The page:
Republican governors are repeating Trump's COVID mistake
Ron DeSantis. Illustrated | Getty Images, iStock
Are Republican Governors Ready to Do Everything to Slow the Spread of COVID-19? At the moment, it looks like most of them would rather take action that officials in their states could take to fight the virus.
This is especially true in Florida, which continues to set records for coronavirus hospital admissions. On Tuesday, Governor Ron DeSantis - a front runner in the GOP presidential nomination in 2024 - basically vowed not to do anything about the situation. In fact, the state's Department of Health is making progress in implementing a law to penalize companies that require "vaccine passports". DeSantis also blocks schools and government agencies from imposing mask requirements.
"We're not closing," said DeSantis. “We will open schools. We protect the workplace of every Floridian in this state. We protect people's small businesses. "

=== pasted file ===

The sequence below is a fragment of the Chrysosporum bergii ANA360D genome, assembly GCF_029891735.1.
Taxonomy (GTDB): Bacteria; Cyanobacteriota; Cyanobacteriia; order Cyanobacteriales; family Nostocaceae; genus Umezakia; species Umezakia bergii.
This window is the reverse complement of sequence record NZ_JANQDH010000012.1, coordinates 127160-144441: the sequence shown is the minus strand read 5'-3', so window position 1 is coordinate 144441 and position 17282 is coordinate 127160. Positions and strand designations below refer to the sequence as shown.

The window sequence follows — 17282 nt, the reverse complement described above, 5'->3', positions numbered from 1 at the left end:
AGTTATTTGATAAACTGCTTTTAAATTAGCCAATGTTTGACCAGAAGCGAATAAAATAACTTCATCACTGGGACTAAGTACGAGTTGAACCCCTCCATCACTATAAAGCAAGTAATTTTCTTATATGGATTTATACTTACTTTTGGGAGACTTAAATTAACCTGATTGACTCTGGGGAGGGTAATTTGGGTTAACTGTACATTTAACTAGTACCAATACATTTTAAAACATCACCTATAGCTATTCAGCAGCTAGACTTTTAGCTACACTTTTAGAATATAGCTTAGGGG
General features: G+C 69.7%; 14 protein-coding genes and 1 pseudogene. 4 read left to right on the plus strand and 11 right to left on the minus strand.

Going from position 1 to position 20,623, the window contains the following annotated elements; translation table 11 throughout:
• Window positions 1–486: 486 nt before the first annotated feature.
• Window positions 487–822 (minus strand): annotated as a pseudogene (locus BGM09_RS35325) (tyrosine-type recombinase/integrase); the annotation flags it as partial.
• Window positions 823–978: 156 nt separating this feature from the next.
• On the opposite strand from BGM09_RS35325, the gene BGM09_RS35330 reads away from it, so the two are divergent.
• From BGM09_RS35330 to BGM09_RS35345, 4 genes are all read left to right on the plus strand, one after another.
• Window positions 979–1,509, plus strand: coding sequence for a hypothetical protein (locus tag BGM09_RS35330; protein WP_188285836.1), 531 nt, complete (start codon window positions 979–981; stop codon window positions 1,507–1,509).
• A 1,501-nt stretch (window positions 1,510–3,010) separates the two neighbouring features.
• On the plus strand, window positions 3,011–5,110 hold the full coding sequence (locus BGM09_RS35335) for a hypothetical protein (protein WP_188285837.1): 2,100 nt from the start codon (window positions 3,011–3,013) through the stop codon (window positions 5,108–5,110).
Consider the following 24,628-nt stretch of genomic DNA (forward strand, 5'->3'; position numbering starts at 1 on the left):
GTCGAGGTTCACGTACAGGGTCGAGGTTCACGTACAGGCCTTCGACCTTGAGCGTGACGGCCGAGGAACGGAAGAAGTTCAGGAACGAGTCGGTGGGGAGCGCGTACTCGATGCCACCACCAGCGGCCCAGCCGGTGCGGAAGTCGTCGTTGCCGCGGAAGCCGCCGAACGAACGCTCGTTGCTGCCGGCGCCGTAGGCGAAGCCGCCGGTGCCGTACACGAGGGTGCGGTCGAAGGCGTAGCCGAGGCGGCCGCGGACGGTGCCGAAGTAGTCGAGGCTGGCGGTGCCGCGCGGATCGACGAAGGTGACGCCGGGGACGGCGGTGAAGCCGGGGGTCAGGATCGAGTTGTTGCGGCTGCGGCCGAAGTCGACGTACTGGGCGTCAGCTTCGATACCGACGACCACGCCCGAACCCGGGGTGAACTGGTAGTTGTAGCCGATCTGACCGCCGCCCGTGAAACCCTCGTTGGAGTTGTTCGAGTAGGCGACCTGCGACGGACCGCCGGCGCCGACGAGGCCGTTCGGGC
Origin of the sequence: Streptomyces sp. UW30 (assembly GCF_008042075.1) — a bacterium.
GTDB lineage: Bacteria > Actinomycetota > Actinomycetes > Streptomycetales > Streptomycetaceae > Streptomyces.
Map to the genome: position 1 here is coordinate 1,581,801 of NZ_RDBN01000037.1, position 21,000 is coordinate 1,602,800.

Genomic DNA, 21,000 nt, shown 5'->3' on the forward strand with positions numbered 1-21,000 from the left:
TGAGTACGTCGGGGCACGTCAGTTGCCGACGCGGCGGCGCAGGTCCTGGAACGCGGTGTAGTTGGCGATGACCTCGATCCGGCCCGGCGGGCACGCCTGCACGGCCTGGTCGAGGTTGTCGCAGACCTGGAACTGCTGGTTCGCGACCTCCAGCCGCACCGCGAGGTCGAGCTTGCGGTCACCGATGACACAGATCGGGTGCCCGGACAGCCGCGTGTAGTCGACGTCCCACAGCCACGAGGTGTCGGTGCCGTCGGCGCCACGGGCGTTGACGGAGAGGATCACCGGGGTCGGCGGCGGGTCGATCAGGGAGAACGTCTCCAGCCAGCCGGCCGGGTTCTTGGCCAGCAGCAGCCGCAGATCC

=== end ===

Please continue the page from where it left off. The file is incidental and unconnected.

President Biden called on DeSantis and Texas Governor Greg Abbott on Tuesday for their obstructionist policies. "I'm telling these governors, please help," said Biden. "If you don't want to help, at least avoid people who are trying to do the right thing. Use your power to save lives."
Of course, not every conservative GOP governor is that stubborn. Arkansas governor Asa Hutchinson appears to be looking for solutions to his hard-hit state despite wrapping himself up by signing a law earlier in the pandemic banning mask mandates. For the most part, however, it seems easier for Republican elected officials to maintain their popularity with the party’s grassroots by blocking action than by doing something productive about the crisis they are facing.
Maybe that's a great way to win the GOP primaries. However, it is less certain that the wider electorate will reward ostentatious demonstrations of anti-government attacks. After all, former President Donald Trump lost the White House mainly because of his terrible handling of the pandemic. And at least one recent poll shows that DeSantis' reputation is deteriorating with Florida voters. It's hard to imagine that if he loses a gubernatorial election next year he could win a presidential nomination. Trying to contain the spread of COVID isn't just the right thing to do - it's good policy in the long run.
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